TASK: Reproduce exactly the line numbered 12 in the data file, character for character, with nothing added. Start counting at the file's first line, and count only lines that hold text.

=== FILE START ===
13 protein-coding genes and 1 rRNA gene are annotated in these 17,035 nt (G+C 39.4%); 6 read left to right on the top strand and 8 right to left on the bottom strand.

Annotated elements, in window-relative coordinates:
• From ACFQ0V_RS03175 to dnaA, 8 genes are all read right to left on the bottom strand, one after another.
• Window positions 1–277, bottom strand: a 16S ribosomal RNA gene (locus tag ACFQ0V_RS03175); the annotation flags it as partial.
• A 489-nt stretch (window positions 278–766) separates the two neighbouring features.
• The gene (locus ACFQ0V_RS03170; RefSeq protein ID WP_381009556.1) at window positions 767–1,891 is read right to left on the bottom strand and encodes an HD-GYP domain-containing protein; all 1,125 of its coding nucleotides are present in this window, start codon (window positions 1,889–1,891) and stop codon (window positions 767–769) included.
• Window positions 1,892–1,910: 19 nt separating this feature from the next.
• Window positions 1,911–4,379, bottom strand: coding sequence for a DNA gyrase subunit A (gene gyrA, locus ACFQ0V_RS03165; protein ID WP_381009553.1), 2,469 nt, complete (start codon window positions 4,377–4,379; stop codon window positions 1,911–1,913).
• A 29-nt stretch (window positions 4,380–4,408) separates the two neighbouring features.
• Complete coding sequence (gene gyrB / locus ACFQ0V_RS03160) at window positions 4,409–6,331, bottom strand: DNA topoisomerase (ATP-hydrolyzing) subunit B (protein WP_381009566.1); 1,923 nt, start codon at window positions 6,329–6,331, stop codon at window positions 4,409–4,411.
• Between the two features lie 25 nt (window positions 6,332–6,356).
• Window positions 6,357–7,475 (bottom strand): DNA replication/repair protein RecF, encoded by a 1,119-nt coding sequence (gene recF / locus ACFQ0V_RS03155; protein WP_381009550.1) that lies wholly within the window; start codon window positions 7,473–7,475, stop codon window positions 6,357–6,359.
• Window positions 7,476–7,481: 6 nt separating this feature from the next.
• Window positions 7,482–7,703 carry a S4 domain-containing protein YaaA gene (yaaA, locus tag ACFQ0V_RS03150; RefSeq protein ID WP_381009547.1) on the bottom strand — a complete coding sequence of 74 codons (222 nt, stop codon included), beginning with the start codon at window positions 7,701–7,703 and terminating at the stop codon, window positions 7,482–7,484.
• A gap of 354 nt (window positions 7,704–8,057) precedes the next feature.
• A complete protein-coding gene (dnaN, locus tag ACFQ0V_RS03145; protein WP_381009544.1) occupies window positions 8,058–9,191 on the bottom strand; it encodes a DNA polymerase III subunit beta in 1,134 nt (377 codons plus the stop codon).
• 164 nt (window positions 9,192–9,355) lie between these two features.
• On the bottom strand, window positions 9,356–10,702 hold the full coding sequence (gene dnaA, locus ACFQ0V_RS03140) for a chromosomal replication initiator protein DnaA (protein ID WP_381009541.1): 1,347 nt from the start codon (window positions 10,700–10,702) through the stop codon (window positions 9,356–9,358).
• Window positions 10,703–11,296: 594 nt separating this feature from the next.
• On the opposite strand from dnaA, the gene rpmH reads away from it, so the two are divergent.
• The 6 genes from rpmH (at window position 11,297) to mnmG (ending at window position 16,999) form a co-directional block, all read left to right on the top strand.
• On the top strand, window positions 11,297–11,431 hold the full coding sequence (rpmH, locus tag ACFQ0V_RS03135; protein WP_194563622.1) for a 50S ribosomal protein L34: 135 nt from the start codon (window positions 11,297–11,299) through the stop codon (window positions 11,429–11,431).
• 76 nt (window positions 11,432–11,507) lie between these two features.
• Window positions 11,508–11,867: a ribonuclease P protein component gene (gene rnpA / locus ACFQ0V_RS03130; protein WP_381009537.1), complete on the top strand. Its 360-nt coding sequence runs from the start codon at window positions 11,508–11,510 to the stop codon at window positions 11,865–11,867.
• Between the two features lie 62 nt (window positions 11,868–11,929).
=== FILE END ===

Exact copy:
• Window positions 6,357–7,475 (bottom strand): DNA replication/repair protein RecF, encoded by a 1,119-nt coding sequence (gene recF / locus ACFQ0V_RS03155; protein WP_381009550.1) that lies wholly within the window; start codon window positions 7,473–7,475, stop codon window positions 6,357–6,359.